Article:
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A Rising Thunder by David Weber

Cover art by David Mattingly

Published by Baen Books

Reviewed by Leigh Kimmel

This novel is the latest installment in the Honor Harrington universe, taking up pretty much immediately after the ending of Mission of Honor. However, as I read it, I felt that it was all middle, with neither beginning nor end. Quite honestly, I cannot imagine a reader coming to the Honorverse for the first time being able to pick up this novel and enjoy it. The first several chapters assume a considerable amount of familiarity with the Honorverse, -- we're dropped straight into a space battle without any introduction to help us get our bearings as to who's who and what they're fighting about. Unless you've been following the storyline through several previous books, you're going to be lost and floundering.

This seems to be a problem inherent to long-running series. Once there are a certain number of volumes, the author has to deal with the accumulation of information about past events in the fictional world that may well be essential for the reader to understand the circumstances of the current novel, resulting in the need to balance the desires of new readers to be brought up to speed on what's going on with the desire of established readers to not be bored with a whole lot of repetition of material they've already read in previous books. Some authors try to weave the backfill into the first several chapters of the latest novel, perhaps by trying to engineer ways for characters to need to be informed of past history, or to demonstrate their knowledge of those events. For instance, in one of the later novellas that would become part of the Foundation Trilogy, Isaac Asimov had a character writing an essay for class, using a futuristic device that transcribed her spoken words into script, but was as normal as pen and ink would be to a reader of the time, or a keyboard to a contemporary reader.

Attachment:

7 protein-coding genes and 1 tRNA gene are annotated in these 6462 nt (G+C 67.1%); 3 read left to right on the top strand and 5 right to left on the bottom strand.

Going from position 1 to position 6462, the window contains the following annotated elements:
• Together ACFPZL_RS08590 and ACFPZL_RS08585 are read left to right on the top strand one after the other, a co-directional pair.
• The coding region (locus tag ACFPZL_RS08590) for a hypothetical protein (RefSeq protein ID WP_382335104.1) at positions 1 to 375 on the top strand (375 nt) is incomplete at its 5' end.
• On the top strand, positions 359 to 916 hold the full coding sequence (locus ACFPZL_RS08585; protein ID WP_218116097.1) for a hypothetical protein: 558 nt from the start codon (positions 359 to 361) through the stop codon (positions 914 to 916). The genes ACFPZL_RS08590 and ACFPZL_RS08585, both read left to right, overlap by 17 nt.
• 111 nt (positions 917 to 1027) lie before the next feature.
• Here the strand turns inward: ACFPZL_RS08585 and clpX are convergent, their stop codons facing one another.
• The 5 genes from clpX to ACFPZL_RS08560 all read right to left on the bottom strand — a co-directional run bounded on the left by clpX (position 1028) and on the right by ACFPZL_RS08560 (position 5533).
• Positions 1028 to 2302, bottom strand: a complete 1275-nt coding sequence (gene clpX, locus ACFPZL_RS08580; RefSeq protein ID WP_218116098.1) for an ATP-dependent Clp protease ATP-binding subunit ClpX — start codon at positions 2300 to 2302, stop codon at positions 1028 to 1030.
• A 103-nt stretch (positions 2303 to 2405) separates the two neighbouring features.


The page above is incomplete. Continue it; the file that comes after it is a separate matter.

It appears that David Weber was trying to dispense with the necessity of giving all that background information by beginning the story with a scene of such immediacy that even a brand-new reader would be able to start caring about the characters and their situations in isolation, and not worry about how they fit into the larger corpus of established literature that long-term fans would be expected to know. However, I'm not entirely sure it works as well as it seems to have been intended. I've been reading the Honor Harrington universe for years, and I have to confess that I had a little trouble getting my bearings when I started reading it. On the other hand, the very fact that I have read the previous novels (if not necessarily with the level of attention as the hard-core fans, many of whom like to periodically re-read the entire series to refresh their memories) may mean that the sense that I ought to know the certain characters and their relationships as soon as I met them could have actually made me feel more lost than a first-time reader.

Another thing on which I am ambivalent is just how long it was before Honor Harrington herself actually appeared on camera. This novel is supposed to be part of the main sequence of the series, not one of the various side sequences that have developed over the years, so the assumption is that she is going to be the principal character around whom the storyline is built. Instead, it feels almost as if she's become peripheral to her own story, and instead interstellar politics has taken over the storyline so that the characters become little more than representatives for their polities, rather than individuals in their own rights with motives and intentions of their own.